Bas­ket­ball pioneer Win­ter dead at 96

As­sisted Jack­son with NBA ti­tles teams in Chicago, L.A.

The Star Democrat - - SPORTS - Chicago Tri­bune.

MAN­HAT­TAN, KAN. (AP) — Tex Win­ter, the in­no­va­tive “Tri­an­gle Of­fense” pioneer who as­sisted Phil Jack­son on NBA cham­pi­onship teams with the Chicago Bulls and Los An­ge­les Lak­ers, has died. He was 96.

Win­ter’s fam­ily said he died Wed­nes­day in Man­hat­tan, where he be­gan his coach­ing ca­reer at Kansas State in 1947 and led the Wild­cats to two Fi­nal Fours and eight Big Seven/Eight ti­tles as head coach from 1954-68.

“I learned so much from Coach Win­ter. He was a pioneer and a true stu­dent of the game,” Michael Jor­dan said in a state­ment emailed to the “His tri­an­gle of­fense was a huge part of our six cham­pi­onships with the Bulls. He was a tire­less worker. Tex was al­ways fo­cused on de­tails and prepa­ra­tion and a great teacher. I was lucky to play for him. My con­do­lences to his fam­ily.”

Win­ter pub­lished “The Triple-Post Of­fense” in 1962 and teamed with Jack­son to use the sys­tem to great suc­cess with Jor­dan and Kobe Bryant. Win­ter as­sisted Jack­son on cham­pi­onship teams with the Bulls in 1991, 1992, 1993, 1996, 1997 and 1998, and the Lak­ers in 2000, 2001, 2002. He was a con­sul­tant with Los An­ge­les’ 2009 ti­tle team, and the Lak­ers also won in 2010.

“Tex Win­ter was a bas­ket­ball leg­end and per­haps the finest fun­da­men­tal teacher in the his­tory of our game,” said Bulls Pres­i­dent John Pax­son, a for­mer player un­der Win­ter. “He was an in­no­va­tor who had high stan­dards for how bas­ket­ball should be played and ap­proached ev­ery day.

“Those of us who were lucky enough to play for him will al­ways re­spect his de­vo­tion to the game of bas­ket­ball. His con­tri­bu­tions to the Bulls or­ga­ni­za­tion will al­ways be re­mem­bered.”

In­ducted into the Nai­smith Memo­rial Bas­ket­ball Hall of Fame in 2011, Win­ter spent more than six decades in coach­ing.

“On be­half of the en­tire Lak­ers or­ga­ni­za­tion, I’d like to ex­press our sad­ness at the pass­ing of Tex Win­ter,” Lak­ers owner Jeanie Buss said in a state­ment. “Tex helped lead the team to four NBA cham­pi­onships and was a men­tor to many of our coaches and play­ers. In ad­di­tion to his nu­mer­ous con­tri­bu­tions to the game of bas­ket­ball, Tex was a won­der­ful man and he will be dearly missed. Our thoughts and prayers go out to the Win­ter fam­ily.”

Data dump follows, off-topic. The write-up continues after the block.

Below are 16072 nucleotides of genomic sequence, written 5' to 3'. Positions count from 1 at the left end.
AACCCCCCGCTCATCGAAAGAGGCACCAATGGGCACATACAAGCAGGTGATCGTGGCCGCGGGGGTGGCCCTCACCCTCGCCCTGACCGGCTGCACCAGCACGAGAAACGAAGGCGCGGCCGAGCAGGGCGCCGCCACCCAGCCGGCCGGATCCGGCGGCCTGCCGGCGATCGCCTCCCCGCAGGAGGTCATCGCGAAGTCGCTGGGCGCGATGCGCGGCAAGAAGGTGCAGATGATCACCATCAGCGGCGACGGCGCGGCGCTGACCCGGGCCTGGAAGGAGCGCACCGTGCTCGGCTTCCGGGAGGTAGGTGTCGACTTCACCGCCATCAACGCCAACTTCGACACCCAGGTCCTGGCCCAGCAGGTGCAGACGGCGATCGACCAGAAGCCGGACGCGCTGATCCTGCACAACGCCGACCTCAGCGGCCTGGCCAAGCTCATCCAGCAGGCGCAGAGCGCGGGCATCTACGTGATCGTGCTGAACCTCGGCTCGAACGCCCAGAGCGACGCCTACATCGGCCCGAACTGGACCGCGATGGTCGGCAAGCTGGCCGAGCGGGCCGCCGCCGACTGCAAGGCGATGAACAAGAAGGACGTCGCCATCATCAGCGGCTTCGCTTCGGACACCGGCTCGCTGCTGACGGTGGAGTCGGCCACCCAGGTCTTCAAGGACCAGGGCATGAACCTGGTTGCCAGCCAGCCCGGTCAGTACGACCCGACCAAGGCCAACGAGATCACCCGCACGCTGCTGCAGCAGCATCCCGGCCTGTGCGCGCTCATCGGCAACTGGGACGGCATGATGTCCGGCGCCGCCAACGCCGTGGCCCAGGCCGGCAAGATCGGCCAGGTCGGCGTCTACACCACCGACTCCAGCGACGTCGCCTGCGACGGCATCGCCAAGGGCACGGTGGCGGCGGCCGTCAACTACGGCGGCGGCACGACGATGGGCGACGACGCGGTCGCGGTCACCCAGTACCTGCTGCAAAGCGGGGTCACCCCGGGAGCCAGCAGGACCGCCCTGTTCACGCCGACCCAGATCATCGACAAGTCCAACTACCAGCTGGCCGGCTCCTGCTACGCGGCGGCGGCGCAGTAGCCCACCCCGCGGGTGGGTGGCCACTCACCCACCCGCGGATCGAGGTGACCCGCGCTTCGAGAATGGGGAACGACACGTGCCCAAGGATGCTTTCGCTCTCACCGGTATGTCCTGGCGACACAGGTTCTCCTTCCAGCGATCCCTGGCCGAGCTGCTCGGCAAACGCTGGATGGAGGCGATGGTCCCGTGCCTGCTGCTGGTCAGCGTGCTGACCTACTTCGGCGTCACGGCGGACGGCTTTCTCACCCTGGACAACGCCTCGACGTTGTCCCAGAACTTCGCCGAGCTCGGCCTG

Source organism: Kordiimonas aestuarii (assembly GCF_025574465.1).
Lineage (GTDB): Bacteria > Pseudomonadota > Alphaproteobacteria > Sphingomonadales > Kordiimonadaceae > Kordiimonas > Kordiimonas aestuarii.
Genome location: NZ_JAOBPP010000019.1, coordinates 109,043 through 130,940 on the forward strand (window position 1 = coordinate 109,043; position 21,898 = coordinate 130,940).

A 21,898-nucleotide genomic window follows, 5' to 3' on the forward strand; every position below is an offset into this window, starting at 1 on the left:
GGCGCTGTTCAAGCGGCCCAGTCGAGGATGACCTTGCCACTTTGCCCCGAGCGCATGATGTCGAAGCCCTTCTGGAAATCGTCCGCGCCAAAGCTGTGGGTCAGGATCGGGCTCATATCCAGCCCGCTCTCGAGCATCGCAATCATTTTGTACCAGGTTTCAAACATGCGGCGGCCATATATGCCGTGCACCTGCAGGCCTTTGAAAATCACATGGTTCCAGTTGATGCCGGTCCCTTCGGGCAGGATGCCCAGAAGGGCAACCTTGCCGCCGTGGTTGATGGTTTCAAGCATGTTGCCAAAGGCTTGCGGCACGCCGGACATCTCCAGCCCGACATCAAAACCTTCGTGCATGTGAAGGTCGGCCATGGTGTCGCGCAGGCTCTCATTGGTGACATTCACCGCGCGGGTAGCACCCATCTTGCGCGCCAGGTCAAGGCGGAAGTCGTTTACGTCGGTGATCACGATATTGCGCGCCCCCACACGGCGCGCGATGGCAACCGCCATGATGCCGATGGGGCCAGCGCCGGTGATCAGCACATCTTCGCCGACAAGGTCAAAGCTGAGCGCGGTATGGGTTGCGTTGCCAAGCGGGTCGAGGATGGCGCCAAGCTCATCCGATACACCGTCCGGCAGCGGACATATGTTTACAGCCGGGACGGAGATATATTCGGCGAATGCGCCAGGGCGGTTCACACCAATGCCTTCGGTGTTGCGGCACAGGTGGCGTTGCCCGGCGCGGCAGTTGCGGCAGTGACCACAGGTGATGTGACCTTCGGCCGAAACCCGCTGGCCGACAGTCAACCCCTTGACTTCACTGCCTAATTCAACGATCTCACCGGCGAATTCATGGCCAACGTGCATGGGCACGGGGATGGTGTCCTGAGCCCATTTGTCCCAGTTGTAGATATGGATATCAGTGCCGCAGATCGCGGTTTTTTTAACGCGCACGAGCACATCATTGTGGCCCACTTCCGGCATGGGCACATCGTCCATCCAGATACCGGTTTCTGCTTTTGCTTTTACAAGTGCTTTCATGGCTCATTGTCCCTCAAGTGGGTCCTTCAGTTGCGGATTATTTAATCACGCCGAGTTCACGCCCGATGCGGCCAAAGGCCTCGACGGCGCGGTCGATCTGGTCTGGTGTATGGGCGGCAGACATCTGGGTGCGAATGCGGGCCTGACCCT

Win­ter was 451-336 as a col­lege head coach, also di­rect­ing Mar­quette (195153), Washington (1969-72), North­west­ern (1975-78) and Long Beach State (1978-83). He coached the NBA’s Hous­ton Rock­ets in 1972-74, go­ing 51-78.

“To­day is a sad day for not only Kansas State Univer­sity but also the en­tire bas­ket­ball world with the pass­ing of Coach Win­ter,” K-State ath­letic di­rec­tor Gene Tay­lor said in a state­ment. “He trans­formed the game of bas­ket­ball at all lev­els and will al­ways re­main an in­te­gral piece of our rich bas­ket­ball tra­di­tion here at K-State. Our thoughts and prayers are with the Win­ter fam­ily dur­ing this time. He will cer­tainly be missed by the en­tire

Born Morice Fredrick Win­ter in 1922 near Welling­ton, Texas, he grew up in Hunt­ing­ton Park, Cal­i­for­nia, and starred at Ore­gon State and South­ern Cal­i­for­nia in bas­ket­ball and as a pole vaulter. He en­tered coach­ing at Kansas State in 1947 un­der Jack Gard­ner.

“While the Win­ter fam­ily mourns the loss of a hus­band, father and grand­fa­ther, we also cel­e­brate what was by any mea­sure a fruit­ful, pro­duc­tive and event­ful life,” Win­ter’s fam­ily said in a state­ment. “The Win­ter fam­ily would like ex­tend ap­pre­ci­a­tion to all those who played an im­por­tant role in Tex’s life. We would also like to ex­tend thanks for the out­pour­ing of bless­ings in the wake of this sad news.”

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